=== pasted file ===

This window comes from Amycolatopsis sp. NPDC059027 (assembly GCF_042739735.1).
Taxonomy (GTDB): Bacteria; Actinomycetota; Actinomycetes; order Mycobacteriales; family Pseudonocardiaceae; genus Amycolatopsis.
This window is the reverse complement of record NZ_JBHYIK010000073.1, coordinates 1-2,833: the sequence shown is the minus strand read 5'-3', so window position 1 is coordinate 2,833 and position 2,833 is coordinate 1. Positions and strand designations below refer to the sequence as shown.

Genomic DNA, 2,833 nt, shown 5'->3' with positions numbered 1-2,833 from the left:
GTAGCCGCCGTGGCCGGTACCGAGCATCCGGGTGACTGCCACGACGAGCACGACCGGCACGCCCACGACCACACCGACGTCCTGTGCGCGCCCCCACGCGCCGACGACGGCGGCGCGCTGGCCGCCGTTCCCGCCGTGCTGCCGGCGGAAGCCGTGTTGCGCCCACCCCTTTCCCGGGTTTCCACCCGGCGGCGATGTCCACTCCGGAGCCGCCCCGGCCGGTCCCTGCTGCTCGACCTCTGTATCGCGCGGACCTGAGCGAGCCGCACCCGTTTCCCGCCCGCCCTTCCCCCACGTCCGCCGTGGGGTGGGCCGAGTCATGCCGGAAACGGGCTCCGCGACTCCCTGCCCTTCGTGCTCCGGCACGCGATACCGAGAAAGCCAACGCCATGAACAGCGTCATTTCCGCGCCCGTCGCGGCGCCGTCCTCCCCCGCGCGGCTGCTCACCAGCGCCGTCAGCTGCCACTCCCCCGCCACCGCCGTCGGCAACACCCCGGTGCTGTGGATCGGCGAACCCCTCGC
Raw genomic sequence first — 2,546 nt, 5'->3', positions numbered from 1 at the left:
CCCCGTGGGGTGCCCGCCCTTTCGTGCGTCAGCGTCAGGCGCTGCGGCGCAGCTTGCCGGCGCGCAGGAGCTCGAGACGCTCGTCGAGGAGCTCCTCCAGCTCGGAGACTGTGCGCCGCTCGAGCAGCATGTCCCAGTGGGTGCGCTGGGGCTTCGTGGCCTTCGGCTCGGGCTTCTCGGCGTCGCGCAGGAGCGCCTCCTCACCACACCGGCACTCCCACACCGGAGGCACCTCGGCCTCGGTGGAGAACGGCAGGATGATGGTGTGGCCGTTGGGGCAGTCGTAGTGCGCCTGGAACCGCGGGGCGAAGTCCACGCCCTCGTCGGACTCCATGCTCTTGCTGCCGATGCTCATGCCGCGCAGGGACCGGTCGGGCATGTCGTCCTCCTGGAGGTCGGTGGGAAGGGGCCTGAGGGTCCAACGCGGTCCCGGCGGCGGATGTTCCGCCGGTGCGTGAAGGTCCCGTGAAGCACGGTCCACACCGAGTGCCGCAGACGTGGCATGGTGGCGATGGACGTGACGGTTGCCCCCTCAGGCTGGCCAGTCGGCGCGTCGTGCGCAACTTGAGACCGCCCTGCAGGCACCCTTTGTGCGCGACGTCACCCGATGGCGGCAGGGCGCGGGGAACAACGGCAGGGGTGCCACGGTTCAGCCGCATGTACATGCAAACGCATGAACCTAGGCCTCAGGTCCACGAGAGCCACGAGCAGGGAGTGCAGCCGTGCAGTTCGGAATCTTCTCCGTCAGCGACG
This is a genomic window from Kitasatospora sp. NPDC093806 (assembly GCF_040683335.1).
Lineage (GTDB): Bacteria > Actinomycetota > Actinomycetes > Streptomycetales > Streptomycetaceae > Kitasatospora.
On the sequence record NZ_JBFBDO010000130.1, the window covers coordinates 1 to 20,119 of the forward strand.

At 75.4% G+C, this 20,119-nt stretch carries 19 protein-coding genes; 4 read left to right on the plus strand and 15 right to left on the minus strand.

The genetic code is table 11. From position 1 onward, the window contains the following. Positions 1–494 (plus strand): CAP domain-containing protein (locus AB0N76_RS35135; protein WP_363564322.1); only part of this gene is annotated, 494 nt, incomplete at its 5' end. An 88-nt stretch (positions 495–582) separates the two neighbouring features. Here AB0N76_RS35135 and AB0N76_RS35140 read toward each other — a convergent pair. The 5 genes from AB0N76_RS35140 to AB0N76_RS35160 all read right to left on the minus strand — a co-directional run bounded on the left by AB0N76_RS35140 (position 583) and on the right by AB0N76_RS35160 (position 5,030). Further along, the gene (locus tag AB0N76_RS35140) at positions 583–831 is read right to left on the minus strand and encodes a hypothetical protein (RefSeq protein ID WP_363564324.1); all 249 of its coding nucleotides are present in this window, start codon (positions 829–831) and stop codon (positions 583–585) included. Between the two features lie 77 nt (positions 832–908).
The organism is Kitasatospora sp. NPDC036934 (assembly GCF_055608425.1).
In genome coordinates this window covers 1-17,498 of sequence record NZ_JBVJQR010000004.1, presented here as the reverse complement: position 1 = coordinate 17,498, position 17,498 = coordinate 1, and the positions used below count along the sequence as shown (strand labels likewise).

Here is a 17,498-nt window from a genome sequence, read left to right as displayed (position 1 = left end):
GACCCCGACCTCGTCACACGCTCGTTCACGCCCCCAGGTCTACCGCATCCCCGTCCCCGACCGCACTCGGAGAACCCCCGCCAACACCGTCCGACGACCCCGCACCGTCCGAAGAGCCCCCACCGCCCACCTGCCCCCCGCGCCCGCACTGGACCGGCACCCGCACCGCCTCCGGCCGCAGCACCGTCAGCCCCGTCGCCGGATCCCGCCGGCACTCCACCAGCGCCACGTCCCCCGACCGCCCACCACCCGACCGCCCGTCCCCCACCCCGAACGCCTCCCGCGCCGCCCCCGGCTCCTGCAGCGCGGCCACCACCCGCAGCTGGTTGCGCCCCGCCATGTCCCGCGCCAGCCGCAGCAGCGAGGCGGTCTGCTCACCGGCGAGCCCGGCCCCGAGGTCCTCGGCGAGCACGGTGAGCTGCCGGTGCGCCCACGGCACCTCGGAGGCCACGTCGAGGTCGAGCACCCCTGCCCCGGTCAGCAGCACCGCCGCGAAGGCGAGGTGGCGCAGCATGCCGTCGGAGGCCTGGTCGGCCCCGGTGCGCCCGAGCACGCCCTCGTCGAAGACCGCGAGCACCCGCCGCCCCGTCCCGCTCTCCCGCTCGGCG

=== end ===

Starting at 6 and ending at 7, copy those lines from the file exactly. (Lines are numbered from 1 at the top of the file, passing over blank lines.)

Raw genomic sequence first — 2,546 nt, 5'->3', positions numbered from 1 at the left:
CCCCGTGGGGTGCCCGCCCTTTCGTGCGTCAGCGTCAGGCGCTGCGGCGCAGCTTGCCGGCGCGCAGGAGCTCGAGACGCTCGTCGAGGAGCTCCTCCAGCTCGGAGACTGTGCGCCGCTCGAGCAGCATGTCCCAGTGGGTGCGCTGGGGCTTCGTGGCCTTCGGCTCGGGCTTCTCGGCGTCGCGCAGGAGCGCCTCCTCACCACACCGGCACTCCCACACCGGAGGCACCTCGGCCTCGGTGGAGAACGGCAGGATGATGGTGTGGCCGTTGGGGCAGTCGTAGTGCGCCTGGAACCGCGGGGCGAAGTCCACGCCCTCGTCGGACTCCATGCTCTTGCTGCCGATGCTCATGCCGCGCAGGGACCGGTCGGGCATGTCGTCCTCCTGGAGGTCGGTGGGAAGGGGCCTGAGGGTCCAACGCGGTCCCGGCGGCGGATGTTCCGCCGGTGCGTGAAGGTCCCGTGAAGCACGGTCCACACCGAGTGCCGCAGACGTGGCATGGTGGCGATGGACGTGACGGTTGCCCCCTCAGGCTGGCCAGTCGGCGCGTCGTGCGCAACTTGAGACCGCCCTGCAGGCACCCTTTGTGCGCGACGTCACCCGATGGCGGCAGGGCGCGGGGAACAACGGCAGGGGTGCCACGGTTCAGCCGCATGTACATGCAAACGCATGAACCTAGGCCTCAGGTCCACGAGAGCCACGAGCAGGGAGTGCAGCCGTGCAGTTCGGAATCTTCTCCGTCAGCGACG